Let’s take a look at some strange specimens shall we?


A large impressive Dudleya brittonii (Chalk Dudleya) greeted us at the entrance.  San Marcos Growers has a great description right here.


They had a mighty fine fern house full of many spored obscurities. Behind the glass an incredible mixed collection of orchids and carnivorous plants.


This Elaphoglossum peltatum (Elephant Fern) really caught my eye.


Perhaps the people of the south are no longer impressed by giant opuntias, but this one had me shocked and amazed. This one was so old growth it had branches like an old tree. Needless to say it was bigger then the car that got me down here, it must have been quite old indeed.


Every this way and that I saw another impressive succulent display. Here we have a very large clump of Euphorbia coerulescens growing happy as can be outdoors. Sure makes you feel silly for nursing along a small cutting in a windowsill. I digress…


Euphorbia coerulescens


The more south I drove the clearer it became. Could we all have have giant aloe trees in our back yard down here?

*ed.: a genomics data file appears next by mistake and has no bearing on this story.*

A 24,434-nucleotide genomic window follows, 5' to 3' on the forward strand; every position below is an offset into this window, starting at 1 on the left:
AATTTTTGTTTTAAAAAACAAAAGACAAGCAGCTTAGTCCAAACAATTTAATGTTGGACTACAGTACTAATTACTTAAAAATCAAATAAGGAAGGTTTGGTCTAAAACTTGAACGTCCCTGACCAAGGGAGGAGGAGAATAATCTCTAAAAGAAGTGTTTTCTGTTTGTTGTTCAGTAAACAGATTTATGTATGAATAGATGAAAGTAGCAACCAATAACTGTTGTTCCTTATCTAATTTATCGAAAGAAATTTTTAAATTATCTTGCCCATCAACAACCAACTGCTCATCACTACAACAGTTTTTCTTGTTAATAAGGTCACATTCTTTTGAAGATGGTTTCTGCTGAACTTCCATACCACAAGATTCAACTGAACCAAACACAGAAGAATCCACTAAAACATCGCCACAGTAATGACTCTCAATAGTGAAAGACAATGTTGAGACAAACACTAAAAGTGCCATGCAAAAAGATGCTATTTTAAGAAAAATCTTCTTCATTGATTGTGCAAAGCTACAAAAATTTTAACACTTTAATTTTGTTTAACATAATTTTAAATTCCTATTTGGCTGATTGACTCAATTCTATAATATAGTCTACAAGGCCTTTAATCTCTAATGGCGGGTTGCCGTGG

Drum roll please! I was also lucky enough to spot a recently flowered Boophone haemanthoides. South African bulbs remain a personal favorite.


Oldgrowth cyphostemma juttae  looks like gnarled rock.


Amaryllis belladonna blooming amongst exotic cycads.


Euphorbia clavarioides tucked between some rocks.


What a lovely aloe polyphylla you have there.


Sure, try to tell yourself this isn’t the coolest thing you’ve ever seen. Correct-o-mundo!

Oh? And then there were the agaves. So much larger then the ones we grow at home.


Some were even flowering, reaching well above the canopy.


It seems I was a day too early, these agave buds are about to pop!


UC Berkeley Botanical Gardens is a lush to say the least. A true paradise for any aspiring botanist, naturalist and/or human being.


Dianthus rupicola simple elegance.


An exotic brugmansia


Xanthorrhoea quadrangulata otherwise known as a grass tree.


A quick peak into their tropical house yielded a treasure of large established strange and unusual.


This bird of paradise is well over 20 ft tall.


They also had this incredible art piece in which various lengths of glass tubing brought in light into a dark room, thus making the tubes appear to glow.


Dazed and confused in a cactus garden down south.

Thank you for joining me on this tour.